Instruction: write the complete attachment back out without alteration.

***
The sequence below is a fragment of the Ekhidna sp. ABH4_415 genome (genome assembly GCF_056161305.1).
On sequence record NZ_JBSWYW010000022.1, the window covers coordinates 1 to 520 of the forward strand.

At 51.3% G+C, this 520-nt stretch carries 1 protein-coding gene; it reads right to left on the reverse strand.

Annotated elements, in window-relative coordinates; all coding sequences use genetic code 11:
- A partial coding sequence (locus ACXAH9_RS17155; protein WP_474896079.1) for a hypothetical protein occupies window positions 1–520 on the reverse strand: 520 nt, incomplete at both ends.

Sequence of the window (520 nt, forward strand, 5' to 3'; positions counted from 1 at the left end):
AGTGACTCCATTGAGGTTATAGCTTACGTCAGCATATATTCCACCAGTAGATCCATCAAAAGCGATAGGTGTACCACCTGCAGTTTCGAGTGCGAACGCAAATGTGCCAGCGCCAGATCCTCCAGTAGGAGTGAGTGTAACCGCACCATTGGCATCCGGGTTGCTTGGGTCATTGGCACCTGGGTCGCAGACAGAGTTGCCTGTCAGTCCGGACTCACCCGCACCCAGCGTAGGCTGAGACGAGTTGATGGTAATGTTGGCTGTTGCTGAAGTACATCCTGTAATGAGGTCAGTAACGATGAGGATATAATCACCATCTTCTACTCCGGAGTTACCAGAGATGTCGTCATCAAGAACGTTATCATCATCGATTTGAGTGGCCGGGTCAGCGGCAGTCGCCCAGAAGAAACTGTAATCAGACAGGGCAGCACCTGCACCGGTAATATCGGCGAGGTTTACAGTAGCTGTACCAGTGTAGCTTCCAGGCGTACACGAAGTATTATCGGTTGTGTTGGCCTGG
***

The sequence below is a fragment of the Ekhidna sp. ABH4_415 genome (genome assembly GCF_056161305.1).
On sequence record NZ_JBSWYW010000022.1, the window covers coordinates 1 to 520 of the forward strand.

At 51.3% G+C, this 520-nt stretch carries 1 protein-coding gene; it reads right to left on the reverse strand.

Annotated elements, in window-relative coordinates; all coding sequences use genetic code 11:
- A partial coding sequence (locus ACXAH9_RS17155; protein WP_474896079.1) for a hypothetical protein occupies window positions 1–520 on the reverse strand: 520 nt, incomplete at both ends.

Sequence of the window (520 nt, forward strand, 5' to 3'; positions counted from 1 at the left end):
AGTGACTCCATTGAGGTTATAGCTTACGTCAGCATATATTCCACCAGTAGATCCATCAAAAGCGATAGGTGTACCACCTGCAGTTTCGAGTGCGAACGCAAATGTGCCAGCGCCAGATCCTCCAGTAGGAGTGAGTGTAACCGCACCATTGGCATCCGGGTTGCTTGGGTCATTGGCACCTGGGTCGCAGACAGAGTTGCCTGTCAGTCCGGACTCACCCGCACCCAGCGTAGGCTGAGACGAGTTGATGGTAATGTTGGCTGTTGCTGAAGTACATCCTGTAATGAGGTCAGTAACGATGAGGATATAATCACCATCTTCTACTCCGGAGTTACCAGAGATGTCGTCATCAAGAACGTTATCATCATCGATTTGAGTGGCCGGGTCAGCGGCAGTCGCCCAGAAGAAACTGTAATCAGACAGGGCAGCACCTGCACCGGTAATATCGGCGAGGTTTACAGTAGCTGTACCAGTGTAGCTTCCAGGCGTACACGAAGTATTATCGGTTGTGTTGGCCTGG